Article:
Municipally workers clean at the site after a car bomb attack in Baghdad's Karrada neighborhood, Iraq, Wednesday, Nov. 20, 2013. A wave of attacks, mostly by car bombs, hit mainly Shiite and commercial areas of Baghdad on Wednesday morning, killing and wounding civilians officials said.
Karim Kadim, Associated Press - Ap
Wave of attacks in Iraqi capital kills at least 35
- Article by: SINAN SALAHEDDIN
- Associated Press
- November 20, 2013 - 12:50 PM
BAGHDAD — A wave of bombings hit mainly Shiite commercial areas in and outside Baghdad on Wednesday, killing at least 35 people, Iraqi officials said.
The attacks, many of which were car bombs, were part of a surge in violence that has rocked Iraq over the past months as insurgents seek to thwart the Shiite-led government's efforts to stabilize the country.
Five of Wednesday's blasts were parked car bombs while at least three were remotely detonated bombs, police officials said.
The deadliest attack was a bomb hidden inside a cafe in Baghdad's southwestern neighborhood of Bayaa, which killed six and wounded 16 others, a police officer and a medical official said.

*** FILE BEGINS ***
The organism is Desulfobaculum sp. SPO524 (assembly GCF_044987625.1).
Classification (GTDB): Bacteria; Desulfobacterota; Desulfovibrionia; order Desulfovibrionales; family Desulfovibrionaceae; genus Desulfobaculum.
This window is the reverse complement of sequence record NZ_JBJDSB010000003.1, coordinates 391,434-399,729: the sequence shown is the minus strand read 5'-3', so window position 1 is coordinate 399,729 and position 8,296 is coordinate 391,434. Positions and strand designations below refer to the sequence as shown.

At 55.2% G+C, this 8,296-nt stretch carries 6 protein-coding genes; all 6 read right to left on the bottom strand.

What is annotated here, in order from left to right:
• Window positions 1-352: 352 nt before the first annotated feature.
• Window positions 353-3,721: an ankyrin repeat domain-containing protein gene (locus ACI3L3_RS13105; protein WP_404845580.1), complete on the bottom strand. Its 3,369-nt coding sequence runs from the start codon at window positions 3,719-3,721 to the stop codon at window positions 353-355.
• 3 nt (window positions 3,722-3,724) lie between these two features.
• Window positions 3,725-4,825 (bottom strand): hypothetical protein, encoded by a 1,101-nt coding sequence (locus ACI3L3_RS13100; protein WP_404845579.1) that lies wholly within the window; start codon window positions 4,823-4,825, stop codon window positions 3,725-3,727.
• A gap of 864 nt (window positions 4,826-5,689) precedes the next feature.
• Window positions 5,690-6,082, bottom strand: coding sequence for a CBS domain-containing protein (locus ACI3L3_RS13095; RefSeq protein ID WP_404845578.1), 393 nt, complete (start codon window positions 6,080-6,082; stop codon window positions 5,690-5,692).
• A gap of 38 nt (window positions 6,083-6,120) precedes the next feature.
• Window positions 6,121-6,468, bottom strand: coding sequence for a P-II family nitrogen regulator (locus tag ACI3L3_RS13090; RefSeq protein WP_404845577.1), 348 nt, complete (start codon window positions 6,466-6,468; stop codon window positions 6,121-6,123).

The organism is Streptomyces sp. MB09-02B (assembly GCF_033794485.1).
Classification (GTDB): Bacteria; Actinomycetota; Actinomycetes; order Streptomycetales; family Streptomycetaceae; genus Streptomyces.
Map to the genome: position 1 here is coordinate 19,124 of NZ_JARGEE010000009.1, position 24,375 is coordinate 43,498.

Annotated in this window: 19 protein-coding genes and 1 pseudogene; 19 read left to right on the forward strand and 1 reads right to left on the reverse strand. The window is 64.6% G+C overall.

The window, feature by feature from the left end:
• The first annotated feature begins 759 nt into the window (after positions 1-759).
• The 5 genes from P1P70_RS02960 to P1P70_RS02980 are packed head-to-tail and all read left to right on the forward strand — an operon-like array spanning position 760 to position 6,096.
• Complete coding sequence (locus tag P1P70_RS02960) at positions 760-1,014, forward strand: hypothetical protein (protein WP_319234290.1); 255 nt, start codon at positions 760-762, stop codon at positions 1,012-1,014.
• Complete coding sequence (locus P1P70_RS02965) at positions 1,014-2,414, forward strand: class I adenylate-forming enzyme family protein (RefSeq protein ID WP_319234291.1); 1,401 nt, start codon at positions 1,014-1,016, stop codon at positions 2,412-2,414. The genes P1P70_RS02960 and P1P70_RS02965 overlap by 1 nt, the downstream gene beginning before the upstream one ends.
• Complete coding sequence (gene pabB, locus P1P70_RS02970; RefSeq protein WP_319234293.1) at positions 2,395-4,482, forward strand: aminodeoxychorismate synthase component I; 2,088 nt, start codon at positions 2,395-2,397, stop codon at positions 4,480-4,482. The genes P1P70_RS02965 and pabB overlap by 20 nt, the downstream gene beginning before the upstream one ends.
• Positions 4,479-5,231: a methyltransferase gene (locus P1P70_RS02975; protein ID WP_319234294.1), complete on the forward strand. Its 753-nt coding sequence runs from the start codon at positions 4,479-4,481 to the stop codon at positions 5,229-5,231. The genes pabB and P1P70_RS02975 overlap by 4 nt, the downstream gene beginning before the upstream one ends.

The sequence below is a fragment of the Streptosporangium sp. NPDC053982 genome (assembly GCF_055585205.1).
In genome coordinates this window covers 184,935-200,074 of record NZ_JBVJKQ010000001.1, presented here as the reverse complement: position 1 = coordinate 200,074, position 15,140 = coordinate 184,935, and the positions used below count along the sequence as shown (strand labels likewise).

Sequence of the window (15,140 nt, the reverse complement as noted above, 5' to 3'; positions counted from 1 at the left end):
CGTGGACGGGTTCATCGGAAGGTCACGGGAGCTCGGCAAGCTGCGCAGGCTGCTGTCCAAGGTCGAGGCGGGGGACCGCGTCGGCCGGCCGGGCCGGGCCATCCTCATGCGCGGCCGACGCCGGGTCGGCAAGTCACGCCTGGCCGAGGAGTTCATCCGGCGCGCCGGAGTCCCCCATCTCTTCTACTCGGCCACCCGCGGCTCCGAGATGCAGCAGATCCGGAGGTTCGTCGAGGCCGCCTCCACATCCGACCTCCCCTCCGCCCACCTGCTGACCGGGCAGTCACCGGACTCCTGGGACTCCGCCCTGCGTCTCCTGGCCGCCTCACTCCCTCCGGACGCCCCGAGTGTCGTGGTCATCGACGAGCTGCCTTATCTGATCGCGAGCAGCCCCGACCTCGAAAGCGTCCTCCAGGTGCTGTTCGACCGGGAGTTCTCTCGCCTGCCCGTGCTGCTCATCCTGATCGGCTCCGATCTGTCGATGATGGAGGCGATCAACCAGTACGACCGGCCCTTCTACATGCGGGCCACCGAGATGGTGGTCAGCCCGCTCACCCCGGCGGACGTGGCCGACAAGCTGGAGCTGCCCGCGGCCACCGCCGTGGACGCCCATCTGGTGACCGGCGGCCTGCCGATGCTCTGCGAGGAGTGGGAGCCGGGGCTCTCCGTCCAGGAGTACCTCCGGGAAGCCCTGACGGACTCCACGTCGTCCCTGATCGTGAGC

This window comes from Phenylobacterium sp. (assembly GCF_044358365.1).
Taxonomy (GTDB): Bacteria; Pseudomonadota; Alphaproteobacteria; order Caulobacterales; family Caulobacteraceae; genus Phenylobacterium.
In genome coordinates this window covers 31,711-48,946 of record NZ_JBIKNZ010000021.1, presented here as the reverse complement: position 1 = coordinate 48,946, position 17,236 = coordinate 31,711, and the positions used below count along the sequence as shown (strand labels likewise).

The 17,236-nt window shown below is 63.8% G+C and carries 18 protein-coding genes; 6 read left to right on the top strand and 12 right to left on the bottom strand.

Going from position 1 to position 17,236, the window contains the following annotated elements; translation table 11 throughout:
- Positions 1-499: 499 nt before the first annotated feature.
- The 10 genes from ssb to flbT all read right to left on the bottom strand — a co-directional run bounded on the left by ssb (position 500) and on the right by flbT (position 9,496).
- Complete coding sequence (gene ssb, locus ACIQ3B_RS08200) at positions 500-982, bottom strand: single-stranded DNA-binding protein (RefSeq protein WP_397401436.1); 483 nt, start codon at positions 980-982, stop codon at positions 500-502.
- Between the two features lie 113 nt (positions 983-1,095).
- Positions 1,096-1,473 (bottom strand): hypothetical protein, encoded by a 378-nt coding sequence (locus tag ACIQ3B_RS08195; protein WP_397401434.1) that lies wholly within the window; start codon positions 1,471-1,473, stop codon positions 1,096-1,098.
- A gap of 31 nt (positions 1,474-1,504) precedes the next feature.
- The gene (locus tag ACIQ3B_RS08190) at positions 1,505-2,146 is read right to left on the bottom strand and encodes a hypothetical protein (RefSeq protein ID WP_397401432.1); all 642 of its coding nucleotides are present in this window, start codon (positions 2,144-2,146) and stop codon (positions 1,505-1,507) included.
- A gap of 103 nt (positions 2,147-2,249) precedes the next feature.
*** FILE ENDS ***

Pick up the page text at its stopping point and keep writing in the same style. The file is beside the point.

In the central Sadria neighborhood, a parked car bomb went off at an outdoor market, killing five shoppers and wounding 15, officials said.
Other attacks took place in Hurriyah, Shaab, Tobchi, Karrada, Azamiyah and Amil neighborhoods, as well as in the western suburb of Abu Ghraib. And in the eastern Baladiyat neighborhood, an employee of the Electricity Ministry was killed by a bomb that was attached to his car.
The explosion in Karrada sent a towering plume of thick black smoke over the city. Security forces sealed off the area where at least four cars were damaged by the blast and firefighters struggled to extinguish the fire. Four civilians were killed and 14 wounded in that explosion.
Outside the capital, two commuters were killed and nine wounded when a bomb attached to their minibus went off in the southern city of Najaf, about 160 kilometers (100 miles) south of Baghdad.
Medical officials confirmed the casualty figures. All officials spoke on condition of anonymity as they were not authorized to talk to media.
There was no immediate claim of responsibility for the attacks, but suicide and large-scale bombings — especially against security forces or crowded markets — are a favorite tactic of al-Qaida's local branch and Sunni insurgents.
The surge of attacks followed a deadly security raid on a Sunni protest camp in the country's north in April. Since then, more than 5,500 people have been killed in attacks by insurgents in Iraq, according to the United Nations.
Wednesday's attacks bring the death toll across the country this month to 244, according to an Associated Press count.
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